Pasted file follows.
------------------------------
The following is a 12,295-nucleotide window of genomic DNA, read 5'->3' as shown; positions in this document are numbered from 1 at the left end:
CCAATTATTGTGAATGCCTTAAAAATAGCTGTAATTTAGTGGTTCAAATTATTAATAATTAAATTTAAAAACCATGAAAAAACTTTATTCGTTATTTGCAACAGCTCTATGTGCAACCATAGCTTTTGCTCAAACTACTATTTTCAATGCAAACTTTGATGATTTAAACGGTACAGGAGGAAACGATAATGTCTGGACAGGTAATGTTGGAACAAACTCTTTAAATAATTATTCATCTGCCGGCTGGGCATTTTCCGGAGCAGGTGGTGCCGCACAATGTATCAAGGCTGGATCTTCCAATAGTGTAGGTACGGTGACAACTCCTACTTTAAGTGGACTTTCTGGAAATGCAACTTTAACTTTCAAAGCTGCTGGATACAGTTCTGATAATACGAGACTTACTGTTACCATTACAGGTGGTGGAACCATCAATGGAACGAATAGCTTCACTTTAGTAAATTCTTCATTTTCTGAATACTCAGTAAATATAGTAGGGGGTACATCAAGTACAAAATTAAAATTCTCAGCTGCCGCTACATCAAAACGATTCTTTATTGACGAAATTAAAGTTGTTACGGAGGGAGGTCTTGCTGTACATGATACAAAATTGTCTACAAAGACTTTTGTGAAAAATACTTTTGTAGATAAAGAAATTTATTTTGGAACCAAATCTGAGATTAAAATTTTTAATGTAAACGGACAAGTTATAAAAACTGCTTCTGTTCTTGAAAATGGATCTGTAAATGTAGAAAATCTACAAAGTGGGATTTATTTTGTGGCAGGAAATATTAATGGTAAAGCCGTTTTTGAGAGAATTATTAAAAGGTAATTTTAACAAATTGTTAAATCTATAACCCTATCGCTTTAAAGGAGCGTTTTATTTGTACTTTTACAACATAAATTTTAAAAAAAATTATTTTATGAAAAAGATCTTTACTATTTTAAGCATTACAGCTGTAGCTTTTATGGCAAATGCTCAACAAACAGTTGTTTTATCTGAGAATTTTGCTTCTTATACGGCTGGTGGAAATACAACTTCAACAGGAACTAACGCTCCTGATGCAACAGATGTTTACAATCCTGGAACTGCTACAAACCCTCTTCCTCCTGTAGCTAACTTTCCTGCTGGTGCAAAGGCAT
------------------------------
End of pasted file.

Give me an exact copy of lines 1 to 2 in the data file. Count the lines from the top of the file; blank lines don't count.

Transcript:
The following is a 12,295-nucleotide window of genomic DNA, read 5'->3' as shown; positions in this document are numbered from 1 at the left end:
CCAATTATTGTGAATGCCTTAAAAATAGCTGTAATTTAGTGGTTCAAATTATTAATAATTAAATTTAAAAACCATGAAAAAACTTTATTCGTTATTTGCAACAGCTCTATGTGCAACCATAGCTTTTGCTCAAACTACTATTTTCAATGCAAACTTTGATGATTTAAACGGTACAGGAGGAAACGATAATGTCTGGACAGGTAATGTTGGAACAAACTCTTTAAATAATTATTCATCTGCCGGCTGGGCATTTTCCGGAGCAGGTGGTGCCGCACAATGTATCAAGGCTGGATCTTCCAATAGTGTAGGTACGGTGACAACTCCTACTTTAAGTGGACTTTCTGGAAATGCAACTTTAACTTTCAAAGCTGCTGGATACAGTTCTGATAATACGAGACTTACTGTTACCATTACAGGTGGTGGAACCATCAATGGAACGAATAGCTTCACTTTAGTAAATTCTTCATTTTCTGAATACTCAGTAAATATAGTAGGGGGTACATCAAGTACAAAATTAAAATTCTCAGCTGCCGCTACATCAAAACGATTCTTTATTGACGAAATTAAAGTTGTTACGGAGGGAGGTCTTGCTGTACATGATACAAAATTGTCTACAAAGACTTTTGTGAAAAATACTTTTGTAGATAAAGAAATTTATTTTGGAACCAAATCTGAGATTAAAATTTTTAATGTAAACGGACAAGTTATAAAAACTGCTTCTGTTCTTGAAAATGGATCTGTAAATGTAGAAAATCTACAAAGTGGGATTTATTTTGTGGCAGGAAATATTAATGGTAAAGCCGTTTTTGAGAGAATTATTAAAAGGTAATTTTAACAAATTGTTAAATCTATAACCCTATCGCTTTAAAGGAGCGTTTTATTTGTACTTTTACAACATAAATTTTAAAAAAAATTATTTTATGAAAAAGATCTTTACTATTTTAAGCATTACAGCTGTAGCTTTTATGGCAAATGCTCAACAAACAGTTGTTTTATCTGAGAATTTTGCTTCTTATACGGCTGGTGGAAATACAACTTCAACAGGAACTAACGCTCCTGATGCAACAGATGTTTACAATCCTGGAACTGCTACAAACCCTCTTCCTCCTGTAGCTAACTTTCCTGCTGGTGCAAAGGCAT